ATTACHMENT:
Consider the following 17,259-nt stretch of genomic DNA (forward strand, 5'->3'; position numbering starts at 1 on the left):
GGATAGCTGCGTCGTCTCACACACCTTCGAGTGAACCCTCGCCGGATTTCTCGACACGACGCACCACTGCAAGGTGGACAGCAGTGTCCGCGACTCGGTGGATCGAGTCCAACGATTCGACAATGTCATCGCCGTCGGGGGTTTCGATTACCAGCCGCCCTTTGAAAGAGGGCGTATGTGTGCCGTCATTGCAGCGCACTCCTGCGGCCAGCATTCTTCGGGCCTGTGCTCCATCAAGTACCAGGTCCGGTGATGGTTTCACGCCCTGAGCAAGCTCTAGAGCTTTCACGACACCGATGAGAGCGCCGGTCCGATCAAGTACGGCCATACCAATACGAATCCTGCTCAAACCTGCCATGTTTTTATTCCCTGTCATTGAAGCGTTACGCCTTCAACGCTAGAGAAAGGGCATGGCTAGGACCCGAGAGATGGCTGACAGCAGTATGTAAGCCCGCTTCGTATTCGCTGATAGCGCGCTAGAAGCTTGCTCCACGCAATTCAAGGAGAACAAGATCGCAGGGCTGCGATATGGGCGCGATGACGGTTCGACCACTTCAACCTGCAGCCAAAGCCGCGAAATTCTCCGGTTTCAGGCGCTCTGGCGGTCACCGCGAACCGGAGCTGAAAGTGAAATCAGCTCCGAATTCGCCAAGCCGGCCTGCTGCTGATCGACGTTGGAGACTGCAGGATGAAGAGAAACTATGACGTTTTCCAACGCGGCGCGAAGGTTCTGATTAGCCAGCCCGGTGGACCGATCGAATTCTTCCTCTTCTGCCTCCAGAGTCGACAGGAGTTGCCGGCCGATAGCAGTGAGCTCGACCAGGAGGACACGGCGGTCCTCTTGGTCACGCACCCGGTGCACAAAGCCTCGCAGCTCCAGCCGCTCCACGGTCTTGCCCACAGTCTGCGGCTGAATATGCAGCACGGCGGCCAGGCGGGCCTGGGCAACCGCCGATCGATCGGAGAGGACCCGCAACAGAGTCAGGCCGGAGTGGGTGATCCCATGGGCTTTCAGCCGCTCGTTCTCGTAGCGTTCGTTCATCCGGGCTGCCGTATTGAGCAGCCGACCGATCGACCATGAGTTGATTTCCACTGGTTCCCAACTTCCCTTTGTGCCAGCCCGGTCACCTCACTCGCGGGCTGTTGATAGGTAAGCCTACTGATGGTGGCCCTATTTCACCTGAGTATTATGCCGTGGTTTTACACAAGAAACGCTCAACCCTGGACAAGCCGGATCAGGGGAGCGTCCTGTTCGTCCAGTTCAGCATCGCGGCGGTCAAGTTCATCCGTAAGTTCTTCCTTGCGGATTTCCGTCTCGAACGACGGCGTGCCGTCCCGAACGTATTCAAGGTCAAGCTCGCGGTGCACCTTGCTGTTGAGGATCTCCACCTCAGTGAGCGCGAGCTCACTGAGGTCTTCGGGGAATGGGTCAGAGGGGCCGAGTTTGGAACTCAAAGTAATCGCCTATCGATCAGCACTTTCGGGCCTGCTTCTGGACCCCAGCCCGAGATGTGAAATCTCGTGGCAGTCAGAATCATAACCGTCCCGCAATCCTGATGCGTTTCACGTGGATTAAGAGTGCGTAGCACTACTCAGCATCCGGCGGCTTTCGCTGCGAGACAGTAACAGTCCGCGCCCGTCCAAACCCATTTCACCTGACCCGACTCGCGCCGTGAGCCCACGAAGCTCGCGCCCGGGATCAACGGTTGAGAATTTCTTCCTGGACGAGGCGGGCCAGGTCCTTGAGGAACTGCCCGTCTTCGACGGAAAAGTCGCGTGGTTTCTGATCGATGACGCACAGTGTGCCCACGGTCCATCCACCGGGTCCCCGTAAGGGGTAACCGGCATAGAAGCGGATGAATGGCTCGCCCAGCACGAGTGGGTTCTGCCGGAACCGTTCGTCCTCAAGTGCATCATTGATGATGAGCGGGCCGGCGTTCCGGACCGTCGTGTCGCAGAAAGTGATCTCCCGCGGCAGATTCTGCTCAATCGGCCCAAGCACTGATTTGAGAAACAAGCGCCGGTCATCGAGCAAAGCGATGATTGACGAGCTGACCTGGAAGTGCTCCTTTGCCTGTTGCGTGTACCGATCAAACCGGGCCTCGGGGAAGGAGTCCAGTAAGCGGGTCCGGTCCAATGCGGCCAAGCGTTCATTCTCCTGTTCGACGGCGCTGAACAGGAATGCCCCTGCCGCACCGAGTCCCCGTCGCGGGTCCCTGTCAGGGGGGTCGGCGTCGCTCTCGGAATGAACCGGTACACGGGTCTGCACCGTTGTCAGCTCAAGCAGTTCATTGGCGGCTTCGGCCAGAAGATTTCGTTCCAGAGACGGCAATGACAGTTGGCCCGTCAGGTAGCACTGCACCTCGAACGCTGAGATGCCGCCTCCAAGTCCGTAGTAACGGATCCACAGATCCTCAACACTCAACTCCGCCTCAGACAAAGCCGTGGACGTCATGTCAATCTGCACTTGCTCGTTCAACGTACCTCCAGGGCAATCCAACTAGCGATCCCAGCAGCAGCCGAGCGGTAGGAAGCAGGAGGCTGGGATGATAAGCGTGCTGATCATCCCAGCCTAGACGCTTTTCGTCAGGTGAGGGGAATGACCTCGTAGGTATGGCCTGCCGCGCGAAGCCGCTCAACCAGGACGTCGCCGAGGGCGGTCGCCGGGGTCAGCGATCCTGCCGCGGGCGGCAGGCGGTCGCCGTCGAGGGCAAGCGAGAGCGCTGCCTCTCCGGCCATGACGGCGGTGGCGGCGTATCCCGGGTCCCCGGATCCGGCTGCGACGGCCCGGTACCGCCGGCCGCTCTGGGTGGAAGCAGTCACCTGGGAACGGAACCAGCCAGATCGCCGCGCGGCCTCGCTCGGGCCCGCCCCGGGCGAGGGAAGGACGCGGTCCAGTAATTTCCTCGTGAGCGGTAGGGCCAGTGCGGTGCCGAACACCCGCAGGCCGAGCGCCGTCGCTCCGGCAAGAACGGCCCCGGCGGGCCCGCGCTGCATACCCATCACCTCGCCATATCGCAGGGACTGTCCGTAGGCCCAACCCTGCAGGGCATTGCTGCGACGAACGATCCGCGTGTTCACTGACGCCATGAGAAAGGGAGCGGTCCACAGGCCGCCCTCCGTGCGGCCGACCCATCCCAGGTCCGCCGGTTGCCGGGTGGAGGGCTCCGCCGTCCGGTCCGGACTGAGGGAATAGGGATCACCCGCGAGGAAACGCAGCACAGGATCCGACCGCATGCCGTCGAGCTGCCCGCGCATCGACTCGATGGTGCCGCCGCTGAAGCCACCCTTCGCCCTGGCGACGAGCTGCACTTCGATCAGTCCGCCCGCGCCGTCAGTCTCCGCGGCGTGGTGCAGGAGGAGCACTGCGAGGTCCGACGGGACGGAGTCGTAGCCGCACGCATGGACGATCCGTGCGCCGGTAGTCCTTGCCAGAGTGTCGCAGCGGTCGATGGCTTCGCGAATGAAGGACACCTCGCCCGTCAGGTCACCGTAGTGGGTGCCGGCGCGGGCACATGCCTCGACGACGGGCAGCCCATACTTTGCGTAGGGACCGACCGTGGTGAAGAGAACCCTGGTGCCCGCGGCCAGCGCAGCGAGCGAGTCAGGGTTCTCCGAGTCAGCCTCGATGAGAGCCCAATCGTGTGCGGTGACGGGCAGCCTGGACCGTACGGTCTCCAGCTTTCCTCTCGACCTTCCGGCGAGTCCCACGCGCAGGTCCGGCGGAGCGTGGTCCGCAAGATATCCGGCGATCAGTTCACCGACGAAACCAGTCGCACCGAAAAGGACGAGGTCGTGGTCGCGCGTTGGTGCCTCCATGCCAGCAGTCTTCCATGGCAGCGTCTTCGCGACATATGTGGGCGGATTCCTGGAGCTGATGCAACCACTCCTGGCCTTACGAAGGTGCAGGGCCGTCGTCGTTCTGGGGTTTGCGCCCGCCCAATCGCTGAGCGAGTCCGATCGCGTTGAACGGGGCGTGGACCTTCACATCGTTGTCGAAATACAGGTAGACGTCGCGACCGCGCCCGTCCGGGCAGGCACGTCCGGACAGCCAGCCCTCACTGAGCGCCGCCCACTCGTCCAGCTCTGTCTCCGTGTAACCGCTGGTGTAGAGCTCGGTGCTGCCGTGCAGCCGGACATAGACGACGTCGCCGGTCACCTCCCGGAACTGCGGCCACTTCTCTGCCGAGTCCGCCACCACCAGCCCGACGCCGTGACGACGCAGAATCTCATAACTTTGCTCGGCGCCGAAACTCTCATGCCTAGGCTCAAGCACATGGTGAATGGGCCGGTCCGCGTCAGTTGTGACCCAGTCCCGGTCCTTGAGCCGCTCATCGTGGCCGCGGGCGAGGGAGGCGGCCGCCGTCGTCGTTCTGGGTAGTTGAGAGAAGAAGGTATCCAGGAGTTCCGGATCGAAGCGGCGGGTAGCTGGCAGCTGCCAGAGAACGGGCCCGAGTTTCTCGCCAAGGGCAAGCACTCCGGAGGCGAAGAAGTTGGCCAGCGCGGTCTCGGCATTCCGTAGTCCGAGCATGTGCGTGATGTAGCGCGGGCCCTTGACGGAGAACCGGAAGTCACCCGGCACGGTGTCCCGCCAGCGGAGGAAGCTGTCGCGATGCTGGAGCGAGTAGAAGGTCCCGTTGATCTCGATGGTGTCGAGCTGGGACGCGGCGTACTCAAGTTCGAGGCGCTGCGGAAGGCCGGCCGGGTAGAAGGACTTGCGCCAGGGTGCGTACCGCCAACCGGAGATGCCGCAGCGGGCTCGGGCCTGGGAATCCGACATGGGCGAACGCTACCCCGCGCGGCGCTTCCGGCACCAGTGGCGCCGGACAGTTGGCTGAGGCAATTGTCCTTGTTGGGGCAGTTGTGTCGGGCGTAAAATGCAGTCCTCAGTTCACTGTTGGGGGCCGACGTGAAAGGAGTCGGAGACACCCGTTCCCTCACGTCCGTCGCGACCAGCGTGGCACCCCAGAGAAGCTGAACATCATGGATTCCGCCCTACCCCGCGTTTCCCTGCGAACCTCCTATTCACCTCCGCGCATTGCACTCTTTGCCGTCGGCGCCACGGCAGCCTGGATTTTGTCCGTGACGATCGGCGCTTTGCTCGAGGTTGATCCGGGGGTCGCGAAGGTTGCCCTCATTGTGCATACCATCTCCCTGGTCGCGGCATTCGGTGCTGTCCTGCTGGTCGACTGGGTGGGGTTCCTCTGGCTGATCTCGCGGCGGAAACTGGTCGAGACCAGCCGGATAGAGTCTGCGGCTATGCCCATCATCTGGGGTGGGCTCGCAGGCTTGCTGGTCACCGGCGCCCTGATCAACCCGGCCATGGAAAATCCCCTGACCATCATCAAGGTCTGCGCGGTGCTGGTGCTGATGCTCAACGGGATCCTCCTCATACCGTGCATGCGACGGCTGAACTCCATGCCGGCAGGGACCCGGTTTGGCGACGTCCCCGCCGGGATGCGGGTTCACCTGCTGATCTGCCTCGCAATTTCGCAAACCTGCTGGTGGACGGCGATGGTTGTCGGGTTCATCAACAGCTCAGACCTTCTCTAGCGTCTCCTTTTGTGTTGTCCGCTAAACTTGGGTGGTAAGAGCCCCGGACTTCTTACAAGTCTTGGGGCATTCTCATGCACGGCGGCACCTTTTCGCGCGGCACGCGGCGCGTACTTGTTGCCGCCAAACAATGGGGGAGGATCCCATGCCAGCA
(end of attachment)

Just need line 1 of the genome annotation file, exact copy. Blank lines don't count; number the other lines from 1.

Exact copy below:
Consider the following 17,259-nt stretch of genomic DNA (forward strand, 5'->3'; position numbering starts at 1 on the left):